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Creation Theatre Company - Shakespeare's Saints and Sinners

26th June to 16th August 2008.

From the Newbury Weekly News.

In the steps of Shakespeare

Sense of presence in performance at the church where the Bard must have stood

Creation Theatre Company: Saints and Sinners, at St Michael's Church, Oxford, until August 16

Creation Theatre Company has really innovated with their second production of the summer.

Tom Peters, who has played both Robin Hood and Jesus for Creation, stars again, this time in a one-man show devised by the actor with his director, Heather Davies. Peters uses the framing device where he plays a bloke with marital problems who, by musing on, or playing a range of Shakespeare parts, ultimately reconciles himself with his estranged wife.

There is a real sense of Shakespearean presence in Saints and Sinners. The breadth of the roles creates a holistic impression of Shakespeare's work, not least relating to the Bard's goodies and baddies. These terms are relative, however; saints can be sinners, and vice versa. Peters explains how there is an element of repentance in Richard III during his dream prior to the Battle of Bosworth, while Henry V viewed as a hero, commits what would be a war crime today, by ordering all prisoners to be killed.

It has been documented that Shakespeare actually attended St Michael's Church, where he was godfather to a baby at a christening. How many Shakespeare productions are performed exactly where Shakespeare must have stood? The baby was alleged to be the son of an innkeeper from a nearby inn, Shakespeare's stopover lodgings when in Oxford. The boy grew up to be the poet Sir William Davenant. Myth has it that this boy was actually Shakespeare's own son, based on the prejudice that a poet could not have been lowborn.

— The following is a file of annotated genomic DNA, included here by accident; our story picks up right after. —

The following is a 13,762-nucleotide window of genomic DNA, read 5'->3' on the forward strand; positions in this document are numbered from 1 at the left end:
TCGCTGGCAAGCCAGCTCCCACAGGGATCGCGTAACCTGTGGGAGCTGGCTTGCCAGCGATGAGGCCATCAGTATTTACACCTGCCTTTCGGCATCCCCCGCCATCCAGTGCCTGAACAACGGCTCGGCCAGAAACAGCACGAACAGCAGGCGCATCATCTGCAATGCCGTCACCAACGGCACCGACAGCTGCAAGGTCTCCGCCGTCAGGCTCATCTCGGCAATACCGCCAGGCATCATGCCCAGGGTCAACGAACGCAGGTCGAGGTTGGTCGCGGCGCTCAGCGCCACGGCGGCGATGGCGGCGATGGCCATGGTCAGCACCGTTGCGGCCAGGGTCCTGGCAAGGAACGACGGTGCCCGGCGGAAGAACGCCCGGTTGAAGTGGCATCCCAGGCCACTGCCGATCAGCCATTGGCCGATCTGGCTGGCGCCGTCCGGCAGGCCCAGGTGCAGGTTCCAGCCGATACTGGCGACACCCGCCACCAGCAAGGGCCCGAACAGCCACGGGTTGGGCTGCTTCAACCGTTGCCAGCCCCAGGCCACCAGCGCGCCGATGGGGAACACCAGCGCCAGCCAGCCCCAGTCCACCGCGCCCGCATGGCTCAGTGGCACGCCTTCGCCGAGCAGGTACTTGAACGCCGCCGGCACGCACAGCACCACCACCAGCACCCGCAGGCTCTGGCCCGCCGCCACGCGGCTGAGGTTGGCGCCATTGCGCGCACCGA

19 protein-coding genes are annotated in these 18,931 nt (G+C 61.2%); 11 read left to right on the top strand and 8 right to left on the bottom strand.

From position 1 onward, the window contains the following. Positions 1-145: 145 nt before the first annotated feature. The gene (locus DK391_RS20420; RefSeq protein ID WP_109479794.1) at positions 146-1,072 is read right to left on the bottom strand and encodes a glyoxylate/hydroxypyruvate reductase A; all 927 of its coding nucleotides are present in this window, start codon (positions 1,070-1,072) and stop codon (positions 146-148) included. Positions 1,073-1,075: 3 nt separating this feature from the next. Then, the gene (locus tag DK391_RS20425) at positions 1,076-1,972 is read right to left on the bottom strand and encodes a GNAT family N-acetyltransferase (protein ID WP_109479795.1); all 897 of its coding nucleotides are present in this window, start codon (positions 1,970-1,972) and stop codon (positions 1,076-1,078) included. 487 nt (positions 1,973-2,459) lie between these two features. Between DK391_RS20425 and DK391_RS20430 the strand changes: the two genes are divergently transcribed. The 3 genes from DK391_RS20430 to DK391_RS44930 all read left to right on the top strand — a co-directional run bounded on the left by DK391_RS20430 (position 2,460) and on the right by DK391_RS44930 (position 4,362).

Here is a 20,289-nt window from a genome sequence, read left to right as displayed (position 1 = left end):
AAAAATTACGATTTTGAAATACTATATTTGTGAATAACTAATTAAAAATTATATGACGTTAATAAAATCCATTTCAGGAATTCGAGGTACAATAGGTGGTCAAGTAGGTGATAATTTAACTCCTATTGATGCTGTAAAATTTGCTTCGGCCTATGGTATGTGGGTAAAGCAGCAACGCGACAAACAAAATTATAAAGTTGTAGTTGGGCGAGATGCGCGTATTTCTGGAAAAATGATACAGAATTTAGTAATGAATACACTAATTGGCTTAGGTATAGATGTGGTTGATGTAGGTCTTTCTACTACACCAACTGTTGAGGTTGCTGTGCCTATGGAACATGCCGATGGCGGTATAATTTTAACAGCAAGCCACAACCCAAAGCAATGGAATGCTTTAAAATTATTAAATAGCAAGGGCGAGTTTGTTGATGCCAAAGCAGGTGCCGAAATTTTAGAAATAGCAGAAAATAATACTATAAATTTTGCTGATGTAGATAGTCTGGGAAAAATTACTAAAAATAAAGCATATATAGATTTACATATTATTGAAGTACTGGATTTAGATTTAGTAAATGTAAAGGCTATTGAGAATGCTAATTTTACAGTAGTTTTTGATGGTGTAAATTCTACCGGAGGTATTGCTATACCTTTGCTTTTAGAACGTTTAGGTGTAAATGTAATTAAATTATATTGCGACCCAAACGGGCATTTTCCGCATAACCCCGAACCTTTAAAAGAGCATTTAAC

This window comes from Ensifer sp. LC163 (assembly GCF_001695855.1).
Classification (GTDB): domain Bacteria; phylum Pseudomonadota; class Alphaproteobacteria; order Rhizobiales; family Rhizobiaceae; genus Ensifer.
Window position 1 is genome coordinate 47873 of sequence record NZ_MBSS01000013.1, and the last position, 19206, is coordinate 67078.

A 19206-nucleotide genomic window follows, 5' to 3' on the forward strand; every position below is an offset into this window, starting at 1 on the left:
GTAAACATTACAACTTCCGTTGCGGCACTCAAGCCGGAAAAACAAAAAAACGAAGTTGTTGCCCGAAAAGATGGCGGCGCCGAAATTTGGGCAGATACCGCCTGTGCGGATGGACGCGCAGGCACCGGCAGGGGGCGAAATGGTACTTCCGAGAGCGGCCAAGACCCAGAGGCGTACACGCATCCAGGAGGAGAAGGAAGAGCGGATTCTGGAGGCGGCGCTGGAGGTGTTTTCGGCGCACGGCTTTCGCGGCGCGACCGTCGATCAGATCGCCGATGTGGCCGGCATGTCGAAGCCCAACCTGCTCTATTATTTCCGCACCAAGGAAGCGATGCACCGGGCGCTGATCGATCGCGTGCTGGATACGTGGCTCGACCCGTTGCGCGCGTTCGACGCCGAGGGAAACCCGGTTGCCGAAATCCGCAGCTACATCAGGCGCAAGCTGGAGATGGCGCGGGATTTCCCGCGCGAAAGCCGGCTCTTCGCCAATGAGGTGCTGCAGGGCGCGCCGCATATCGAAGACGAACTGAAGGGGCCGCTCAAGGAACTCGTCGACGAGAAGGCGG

The pulpit where John Wesley once preached from becomes a prop for a number of scenes, most memorably when Peters is playing Iachimo in Cymbeline, hiding in the chest prior to stealing Imogen's bracelet.

Wearing sun shades, Peters transforms himself, sitting nonchalantly on the pulpit, into the menacing Iago. The statue of St Michael is utilised as Peters becomes St Joan, who claims that this saint spoke to her. Darkness turns to hilarious light when he plays Launce, the servant from Two Gentlemen of Verona, borrowing two shoes from the audience to represent Launce's parents.

A show of variety and introspection.